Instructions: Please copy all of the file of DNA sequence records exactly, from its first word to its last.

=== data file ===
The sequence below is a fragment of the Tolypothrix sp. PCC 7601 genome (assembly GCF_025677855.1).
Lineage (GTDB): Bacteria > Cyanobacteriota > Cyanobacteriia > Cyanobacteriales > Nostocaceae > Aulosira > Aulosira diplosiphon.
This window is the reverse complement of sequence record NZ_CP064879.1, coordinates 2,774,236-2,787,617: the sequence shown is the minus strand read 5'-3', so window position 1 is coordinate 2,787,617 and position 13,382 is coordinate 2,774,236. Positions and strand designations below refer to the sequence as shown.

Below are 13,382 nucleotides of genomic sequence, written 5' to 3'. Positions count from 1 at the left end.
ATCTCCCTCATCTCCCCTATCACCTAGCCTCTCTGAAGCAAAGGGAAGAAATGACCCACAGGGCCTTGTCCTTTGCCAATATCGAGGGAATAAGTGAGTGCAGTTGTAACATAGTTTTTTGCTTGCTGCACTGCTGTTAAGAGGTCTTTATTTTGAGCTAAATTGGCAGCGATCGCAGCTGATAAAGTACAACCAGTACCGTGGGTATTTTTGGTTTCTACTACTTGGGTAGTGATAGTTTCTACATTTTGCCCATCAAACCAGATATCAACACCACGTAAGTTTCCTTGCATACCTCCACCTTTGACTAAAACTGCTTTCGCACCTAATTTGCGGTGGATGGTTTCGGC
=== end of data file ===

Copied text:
The sequence below is a fragment of the Tolypothrix sp. PCC 7601 genome (assembly GCF_025677855.1).
Lineage (GTDB): Bacteria > Cyanobacteriota > Cyanobacteriia > Cyanobacteriales > Nostocaceae > Aulosira > Aulosira diplosiphon.
This window is the reverse complement of sequence record NZ_CP064879.1, coordinates 2,774,236-2,787,617: the sequence shown is the minus strand read 5'-3', so window position 1 is coordinate 2,787,617 and position 13,382 is coordinate 2,774,236. Positions and strand designations below refer to the sequence as shown.

Below are 13,382 nucleotides of genomic sequence, written 5' to 3'. Positions count from 1 at the left end.
ATCTCCCTCATCTCCCCTATCACCTAGCCTCTCTGAAGCAAAGGGAAGAAATGACCCACAGGGCCTTGTCCTTTGCCAATATCGAGGGAATAAGTGAGTGCAGTTGTAACATAGTTTTTTGCTTGCTGCACTGCTGTTAAGAGGTCTTTATTTTGAGCTAAATTGGCAGCGATCGCAGCTGATAAAGTACAACCAGTACCGTGGGTATTTTTGGTTTCTACTACTTGGGTAGTGATAGTTTCTACATTTTGCCCATCAAACCAGATATCAACACCACGTAAGTTTCCTTGCATACCTCCACCTTTGACTAAAACTGCTTTCGCACCTAATTTGCGGTGGATGGTTTCGGC